WASHINGTON is poised to unveil a roughly $200 million aid package to shore up South Africa's new, democratically elected government.
The proposal, which represents a doubling of United States aid to South Africa, is likely to be announced by Vice President Al Gore Jr. before he attends the inauguration ceremony of President-elect Nelson Mandela in Pretoria on May 10.
The package will mark a shift of emphasis away from aid for voter and democracy education toward development needs such as low-cost housing, provision of water supplies, and education facilities.
The money represents roughly 10 percent of what Mr. Mandela's African National Congress (ANC) plans in government spending ($2.2 billion over the next five years) on a reconstruction and development program - a blueprint for socioeconomic development to eradicate the disparities left after apartheid.
But the US funds will be the biggest bilateral contribution to the country's pressing needs. ``We are looking at this as a downpayment,'' said a US official who accompanied US Ambassador to the United Nations Madeline Albright on a visit to South Africa last month.
Not enough aid
One senior administration official involved with the aid program is skeptical. ``The president's line is, `We are doubling funds to South Africa.'''
He says the aid does not amount to much, considering the development tasks ahead, and it is really being redirected from other parts of the continent.
``We are borrowing from Peter to pay Paul, and Peter is starving to death,'' he said.
A State Department official counters that Washington's total financial help to Africa remains steady.
The most important measure, he continues, is to promote US business involvement in South Africa, which ``must now be reinforced by sustainable economic growth, and the peace and stability that democracy brings can lead to desperately needed private investment.''
The boosted US help will include US Export-Import Bank guarantees toward the purchase of US products and Overseas Private Investment Corporation (OPIC) financing for US investments.
The current South African finance minister, Derek Keys, has been urging South Africans to bury any resentment they harbor over the withdrawal of US banks during the sanctions era. The US has re-emerged as South Africa's major trading partner after falling to third position during the sanction years.
In recent months, US-South Africa relations have acquired an increasingly commercial flavor. After sanctions against the government were lifted last September, the US hosted a series of South Africa investment conferences. Those were quickly followed by a ``Made in the USA'' trade exposition to South Africa and joint government-corporate delegations.
While US diplomatic sources anticipate a more difficult bilateral relationship on the political level with the ANC government, given the ANC's links with Cuba and Libya, the senior administration official says those frictions could surface on the economic level.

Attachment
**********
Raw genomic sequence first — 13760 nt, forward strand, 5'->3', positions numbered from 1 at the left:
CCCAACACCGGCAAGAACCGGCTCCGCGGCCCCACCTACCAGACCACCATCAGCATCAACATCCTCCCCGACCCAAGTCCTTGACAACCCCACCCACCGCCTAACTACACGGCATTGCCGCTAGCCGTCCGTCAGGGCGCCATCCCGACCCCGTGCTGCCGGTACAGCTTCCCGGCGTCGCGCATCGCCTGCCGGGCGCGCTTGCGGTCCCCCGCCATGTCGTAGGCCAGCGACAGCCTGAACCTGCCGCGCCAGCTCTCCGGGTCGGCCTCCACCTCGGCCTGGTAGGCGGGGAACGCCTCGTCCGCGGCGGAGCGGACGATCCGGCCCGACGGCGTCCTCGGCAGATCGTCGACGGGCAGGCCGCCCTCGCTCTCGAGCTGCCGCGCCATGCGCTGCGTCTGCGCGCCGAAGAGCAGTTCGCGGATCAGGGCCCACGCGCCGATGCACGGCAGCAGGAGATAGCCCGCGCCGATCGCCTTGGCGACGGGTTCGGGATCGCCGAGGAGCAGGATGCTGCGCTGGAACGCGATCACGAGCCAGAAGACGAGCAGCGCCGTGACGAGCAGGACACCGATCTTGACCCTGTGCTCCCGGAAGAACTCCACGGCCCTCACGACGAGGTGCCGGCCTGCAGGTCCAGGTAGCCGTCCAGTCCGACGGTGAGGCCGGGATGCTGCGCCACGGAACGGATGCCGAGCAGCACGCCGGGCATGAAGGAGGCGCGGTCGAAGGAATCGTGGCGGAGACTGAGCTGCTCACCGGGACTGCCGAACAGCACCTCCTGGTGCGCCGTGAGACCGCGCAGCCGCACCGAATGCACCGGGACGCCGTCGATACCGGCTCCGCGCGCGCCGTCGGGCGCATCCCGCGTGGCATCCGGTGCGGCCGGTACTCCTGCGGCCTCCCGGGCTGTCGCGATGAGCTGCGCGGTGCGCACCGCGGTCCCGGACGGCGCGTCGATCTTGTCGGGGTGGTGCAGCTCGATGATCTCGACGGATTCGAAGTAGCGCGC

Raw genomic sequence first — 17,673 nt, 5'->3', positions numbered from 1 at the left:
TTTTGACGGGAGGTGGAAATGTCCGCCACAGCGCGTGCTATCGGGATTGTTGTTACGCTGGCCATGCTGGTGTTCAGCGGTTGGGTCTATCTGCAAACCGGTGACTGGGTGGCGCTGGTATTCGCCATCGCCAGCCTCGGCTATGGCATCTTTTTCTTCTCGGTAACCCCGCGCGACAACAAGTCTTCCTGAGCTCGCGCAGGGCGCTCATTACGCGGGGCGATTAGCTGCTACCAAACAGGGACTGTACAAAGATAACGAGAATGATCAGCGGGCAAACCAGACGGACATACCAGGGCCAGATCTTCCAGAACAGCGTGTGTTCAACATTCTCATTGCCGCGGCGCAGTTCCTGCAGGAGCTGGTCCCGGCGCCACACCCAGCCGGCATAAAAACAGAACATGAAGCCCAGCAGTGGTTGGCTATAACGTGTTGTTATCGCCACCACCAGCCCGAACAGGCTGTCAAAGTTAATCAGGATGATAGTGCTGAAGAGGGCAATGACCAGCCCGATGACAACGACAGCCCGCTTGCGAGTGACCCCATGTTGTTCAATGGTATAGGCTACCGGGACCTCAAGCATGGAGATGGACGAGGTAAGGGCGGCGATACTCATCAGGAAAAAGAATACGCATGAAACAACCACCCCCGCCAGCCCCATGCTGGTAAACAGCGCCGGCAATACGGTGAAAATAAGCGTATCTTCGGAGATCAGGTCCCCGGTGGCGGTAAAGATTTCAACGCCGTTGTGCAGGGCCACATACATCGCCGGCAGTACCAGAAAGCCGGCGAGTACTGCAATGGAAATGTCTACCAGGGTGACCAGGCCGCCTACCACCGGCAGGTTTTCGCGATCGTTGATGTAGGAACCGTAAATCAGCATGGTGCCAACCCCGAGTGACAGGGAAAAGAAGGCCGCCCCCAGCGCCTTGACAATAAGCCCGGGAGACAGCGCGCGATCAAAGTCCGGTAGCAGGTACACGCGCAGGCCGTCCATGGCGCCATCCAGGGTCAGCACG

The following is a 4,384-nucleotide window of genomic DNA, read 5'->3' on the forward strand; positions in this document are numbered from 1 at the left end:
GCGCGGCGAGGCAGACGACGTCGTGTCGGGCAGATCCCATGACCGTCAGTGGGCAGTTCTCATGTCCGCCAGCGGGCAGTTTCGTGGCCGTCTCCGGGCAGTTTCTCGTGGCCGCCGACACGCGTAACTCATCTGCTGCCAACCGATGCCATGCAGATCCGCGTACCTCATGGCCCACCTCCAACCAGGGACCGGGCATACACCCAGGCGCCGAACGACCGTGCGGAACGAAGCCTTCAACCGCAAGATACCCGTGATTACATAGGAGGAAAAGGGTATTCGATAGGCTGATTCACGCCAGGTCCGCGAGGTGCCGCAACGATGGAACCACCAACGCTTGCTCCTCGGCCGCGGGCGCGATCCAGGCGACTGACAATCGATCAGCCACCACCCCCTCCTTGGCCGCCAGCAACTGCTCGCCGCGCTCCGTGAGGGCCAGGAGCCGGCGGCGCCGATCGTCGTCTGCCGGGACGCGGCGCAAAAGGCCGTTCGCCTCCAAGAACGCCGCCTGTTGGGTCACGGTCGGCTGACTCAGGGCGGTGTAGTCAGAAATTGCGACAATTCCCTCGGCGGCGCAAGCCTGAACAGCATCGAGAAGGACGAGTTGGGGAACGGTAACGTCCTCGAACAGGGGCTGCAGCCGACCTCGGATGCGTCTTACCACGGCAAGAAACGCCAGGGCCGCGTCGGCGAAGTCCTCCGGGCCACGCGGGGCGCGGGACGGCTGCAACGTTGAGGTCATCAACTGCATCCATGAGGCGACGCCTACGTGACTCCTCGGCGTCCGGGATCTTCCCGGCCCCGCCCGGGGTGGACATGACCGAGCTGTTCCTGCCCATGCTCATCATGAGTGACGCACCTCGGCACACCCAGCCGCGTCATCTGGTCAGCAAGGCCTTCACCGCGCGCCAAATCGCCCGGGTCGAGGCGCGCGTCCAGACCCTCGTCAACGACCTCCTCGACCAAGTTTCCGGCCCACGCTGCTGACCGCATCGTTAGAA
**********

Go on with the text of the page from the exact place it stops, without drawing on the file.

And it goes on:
South Africa's high external debt, estimated to be about $15 billion, could make it difficult for the country to borrow money abroad and to lure sufficient foreign investment. Under pressure to make quality-of-life improvements, the ANC could speed up the government printing presses as a means of ``making'' money, says the official.
Among South Africans, expectations are high that the Mandela government will be able to deliver on a host of promises.
But the challenges are formidable.
``If 75 percent of South Africa doesn't have potable water, and 50 percent of black South Africa is unemployed, how much will it cost to effect change?'' the senior administration official asks.
Aid on G-7 agenda
Aid to South Africa will likely be on the agenda when the Group of Seven leading industrial nations meet in Naples, Italy, this summer. But the administration official does not expect much of a G-7 financial commitment.
Scott MacDonald, vice president at the investment firm CS First Boston and an expert on international financial markets, says South Africa is current on its financial obligations. Mr. MacDonald, who has just prepared a survey of South Africa for prospective investors, ticks off a number of short-term problems: a large fiscal deficit, rising labor costs, and persistent capital outflows since 1985 that have curtailed the potential for domestic investment.
``To deal with some of these, the government unveiled temporary measures aimed at sustaining fiscal discipline. Those measures are expected to maintain the course set by the 1992-1993 budget and will be incorporated or supplemented by the next government's budget,'' MacDonald says.
The senior administration official says that course will only be possible if Mandela retains the cautious Central Bank President Chris Stals, and resists the temptation to wield monetary policy as a tool to print money to pay for badly needed projects.
MacDonald expects some of the capital sent overseas to return to the country, attracted by new investment opportunities. He also anticipates official aid from multilateral organizations, such as the World bank and the African Development Bank.